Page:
4. 4. Academic research: The acceptance response Bradford and Garrett (1995) investigated the effectiveness of five Across conditions, the different corporate responses to a crisis event. The possible “accept responses were responsibility” (a) no response, (b) denial, (c) offer an excuse, (d) agree that the firm caused the event but argue that the severity of the event is less than response was found to publicized, and (e) agree that the event is severe and accept be the optimal responsibility for the event. communication strategy. The possible conditions were (a) the firm can provide evidence that they committed no unethical action (b) the firm can provide evidence that they had no control over the event (c) the firm can provide evidence that the event is less severe than suggested in the media (d) the firm accepts responsibility for the event.
  5. 5. Dominos Pizza Crisis Management Case Study: Addressing Domino’s Pizza crisis, the firm decided to react to the event (taking 48 hours respond). They have presented an apology, suggested information (both public and personal) and a promise for taking future steps. Interestingly, it chose unconventional media channels to confront their consumers, the same channels in which the crisis found its way through - social media interactions
  6. 6. Dominos Pizza Crisis Management Case Study: Description of the crisis: On the night of April 13, two Domino’s employees engaged in an act of food violation, posted their acts on YouTube. The videos went viral online, viewed by millions until blocked.
  7. 7. Dominos Pizza Crisis Management Case Study: Dominos Reactions to the crisis: Chronological overview April 14: 1. The employees were fired and warrants were issued for their arrest. 2. Domino’s posted a statement on its corporate website. “The opportunities and freedom of the internet is wonderful, but it also comes with the risk of anyone with a camera and an internet link to cause a lot of damage, as in this case, where a couple of individuals suddenly overshadow the hard work performed by the 125,000 men and women working for Domino’s across the nation and in 60 countries around the world”. 3. On an interview with Domino’s spokesman he says: “Nothing is local anymore, that’s the challenge of the Web world. Any two idiots with a video camera and a dumb idea can damage the reputation of a 50-year-old brand.”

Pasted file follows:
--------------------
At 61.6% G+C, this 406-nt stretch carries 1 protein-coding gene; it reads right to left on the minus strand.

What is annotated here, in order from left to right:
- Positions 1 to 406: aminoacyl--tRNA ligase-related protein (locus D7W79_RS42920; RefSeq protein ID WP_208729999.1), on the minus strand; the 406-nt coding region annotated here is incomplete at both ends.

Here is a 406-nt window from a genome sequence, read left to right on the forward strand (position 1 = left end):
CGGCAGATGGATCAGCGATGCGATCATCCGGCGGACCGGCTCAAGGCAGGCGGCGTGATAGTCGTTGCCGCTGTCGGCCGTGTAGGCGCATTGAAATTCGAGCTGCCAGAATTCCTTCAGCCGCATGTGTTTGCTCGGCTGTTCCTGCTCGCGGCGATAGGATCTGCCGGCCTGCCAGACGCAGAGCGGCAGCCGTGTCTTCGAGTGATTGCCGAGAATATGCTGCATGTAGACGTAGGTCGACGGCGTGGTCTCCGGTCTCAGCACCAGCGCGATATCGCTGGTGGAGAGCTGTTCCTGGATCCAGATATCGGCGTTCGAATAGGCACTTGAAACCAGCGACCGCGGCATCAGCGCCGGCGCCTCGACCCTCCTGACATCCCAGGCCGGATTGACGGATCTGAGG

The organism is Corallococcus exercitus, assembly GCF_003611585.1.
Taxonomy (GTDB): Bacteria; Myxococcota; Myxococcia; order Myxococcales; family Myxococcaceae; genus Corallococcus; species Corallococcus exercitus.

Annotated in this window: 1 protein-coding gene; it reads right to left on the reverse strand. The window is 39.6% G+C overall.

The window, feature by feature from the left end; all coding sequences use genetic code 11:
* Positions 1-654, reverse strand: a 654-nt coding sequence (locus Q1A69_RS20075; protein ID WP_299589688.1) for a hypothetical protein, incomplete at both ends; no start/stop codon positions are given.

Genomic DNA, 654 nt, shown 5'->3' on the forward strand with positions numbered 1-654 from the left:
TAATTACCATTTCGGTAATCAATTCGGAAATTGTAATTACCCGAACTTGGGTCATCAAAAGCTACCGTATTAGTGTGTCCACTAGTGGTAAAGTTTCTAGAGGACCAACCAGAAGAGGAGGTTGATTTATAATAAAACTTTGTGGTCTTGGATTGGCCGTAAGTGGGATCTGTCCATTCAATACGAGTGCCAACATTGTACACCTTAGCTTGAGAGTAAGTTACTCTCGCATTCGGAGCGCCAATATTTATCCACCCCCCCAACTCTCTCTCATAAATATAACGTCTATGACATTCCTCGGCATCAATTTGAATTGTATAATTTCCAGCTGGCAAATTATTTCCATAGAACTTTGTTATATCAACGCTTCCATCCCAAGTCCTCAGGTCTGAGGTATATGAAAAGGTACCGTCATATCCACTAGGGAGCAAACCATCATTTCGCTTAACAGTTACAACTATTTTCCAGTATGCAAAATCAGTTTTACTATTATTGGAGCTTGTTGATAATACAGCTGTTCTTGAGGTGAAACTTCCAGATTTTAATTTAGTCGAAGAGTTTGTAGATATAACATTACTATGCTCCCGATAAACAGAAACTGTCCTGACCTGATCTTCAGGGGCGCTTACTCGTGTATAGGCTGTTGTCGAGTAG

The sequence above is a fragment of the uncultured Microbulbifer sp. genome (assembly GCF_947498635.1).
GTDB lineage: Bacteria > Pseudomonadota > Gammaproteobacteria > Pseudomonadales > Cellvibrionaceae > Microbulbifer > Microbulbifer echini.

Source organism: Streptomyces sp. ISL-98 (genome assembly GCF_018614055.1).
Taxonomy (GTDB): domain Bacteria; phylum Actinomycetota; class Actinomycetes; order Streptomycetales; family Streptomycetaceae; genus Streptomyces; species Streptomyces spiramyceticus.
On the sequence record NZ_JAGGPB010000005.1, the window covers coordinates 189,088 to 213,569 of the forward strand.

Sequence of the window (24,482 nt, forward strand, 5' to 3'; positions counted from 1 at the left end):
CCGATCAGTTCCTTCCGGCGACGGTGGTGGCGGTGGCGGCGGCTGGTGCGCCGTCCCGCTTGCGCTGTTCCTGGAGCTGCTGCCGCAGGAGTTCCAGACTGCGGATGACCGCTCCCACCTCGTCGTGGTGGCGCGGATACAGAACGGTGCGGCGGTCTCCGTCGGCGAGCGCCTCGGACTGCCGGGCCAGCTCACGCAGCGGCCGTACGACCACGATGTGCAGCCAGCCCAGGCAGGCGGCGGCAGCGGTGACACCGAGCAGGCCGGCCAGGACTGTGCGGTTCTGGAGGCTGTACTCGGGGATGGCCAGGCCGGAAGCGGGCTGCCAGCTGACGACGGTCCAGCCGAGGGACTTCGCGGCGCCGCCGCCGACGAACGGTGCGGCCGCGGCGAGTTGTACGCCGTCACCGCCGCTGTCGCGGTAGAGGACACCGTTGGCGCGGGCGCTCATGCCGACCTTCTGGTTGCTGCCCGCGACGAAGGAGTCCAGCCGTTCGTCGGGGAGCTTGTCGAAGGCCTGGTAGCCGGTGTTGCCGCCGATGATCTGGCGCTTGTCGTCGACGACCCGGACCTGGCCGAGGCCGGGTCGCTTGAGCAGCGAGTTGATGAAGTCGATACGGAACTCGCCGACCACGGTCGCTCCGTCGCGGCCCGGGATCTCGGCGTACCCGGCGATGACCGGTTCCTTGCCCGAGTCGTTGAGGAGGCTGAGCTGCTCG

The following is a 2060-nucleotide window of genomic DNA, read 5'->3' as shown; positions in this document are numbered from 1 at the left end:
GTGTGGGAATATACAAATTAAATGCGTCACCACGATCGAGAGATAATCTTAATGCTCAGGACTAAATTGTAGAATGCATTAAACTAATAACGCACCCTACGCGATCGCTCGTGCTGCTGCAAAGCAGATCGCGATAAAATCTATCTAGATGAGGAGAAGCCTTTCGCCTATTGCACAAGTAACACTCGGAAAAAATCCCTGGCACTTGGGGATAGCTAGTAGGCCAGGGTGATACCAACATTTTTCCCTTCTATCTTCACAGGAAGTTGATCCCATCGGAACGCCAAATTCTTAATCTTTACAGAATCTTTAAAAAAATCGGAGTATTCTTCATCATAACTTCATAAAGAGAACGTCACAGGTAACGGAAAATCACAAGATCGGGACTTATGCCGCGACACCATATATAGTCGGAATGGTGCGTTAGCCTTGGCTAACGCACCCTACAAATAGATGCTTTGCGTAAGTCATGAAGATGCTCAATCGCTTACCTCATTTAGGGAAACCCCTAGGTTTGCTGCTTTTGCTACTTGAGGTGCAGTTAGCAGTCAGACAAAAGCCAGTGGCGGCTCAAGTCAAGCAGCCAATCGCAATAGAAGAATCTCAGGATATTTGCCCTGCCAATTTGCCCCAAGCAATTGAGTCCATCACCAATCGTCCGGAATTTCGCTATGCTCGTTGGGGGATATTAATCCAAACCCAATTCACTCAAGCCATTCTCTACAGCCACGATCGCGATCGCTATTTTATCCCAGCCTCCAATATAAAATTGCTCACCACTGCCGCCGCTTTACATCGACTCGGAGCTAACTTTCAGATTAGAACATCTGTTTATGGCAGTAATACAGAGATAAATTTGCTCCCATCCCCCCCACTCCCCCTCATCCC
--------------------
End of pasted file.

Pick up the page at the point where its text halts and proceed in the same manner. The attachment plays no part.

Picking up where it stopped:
8. 8. Dominos Pizza Crisis Management Case Study: Dominos Reactions to the crisis: Chronological overview April 14: 4. The company decided not to issue a press release. Dominos spokesman was interviewed on that: “the company can deal with tens of thousands of impressions, but a strong response from Domino’s would alert more consumers to the embarrassment.” 5. The company shared an apologetic e-mail from the employees: “It was all a prank and me nor Michael expected to have this much attention from the videos that were uploaded! No food was ever sent out to any customer. We would never put something like that on youtube if it were real!! It was fake and I wish that everyone knew that!”
  9. 9. Dominos Pizza Crisis Management Case Study: Dominos Reactions to the crisis: Chronological overview April 15: Domino’s activated social media activities: 6. In a YouTube video, Patrick Doyle, president of Domino’s USA, apologizes for the incident, and describes the steps his company is taking to ensure such an incident doesn’t happen again. “We sincerely apologize for this incident, we thank members of the online community who quickly alerted us and allowed us to take immediate action. Although the individuals in question claim it’s a hoax, we are taking this incredibly seriously.” Moreover, he said that the Conover store has been shut down and is being sanitized from top to bottom and promises to make sure “that people like this don’t make it into our stores.”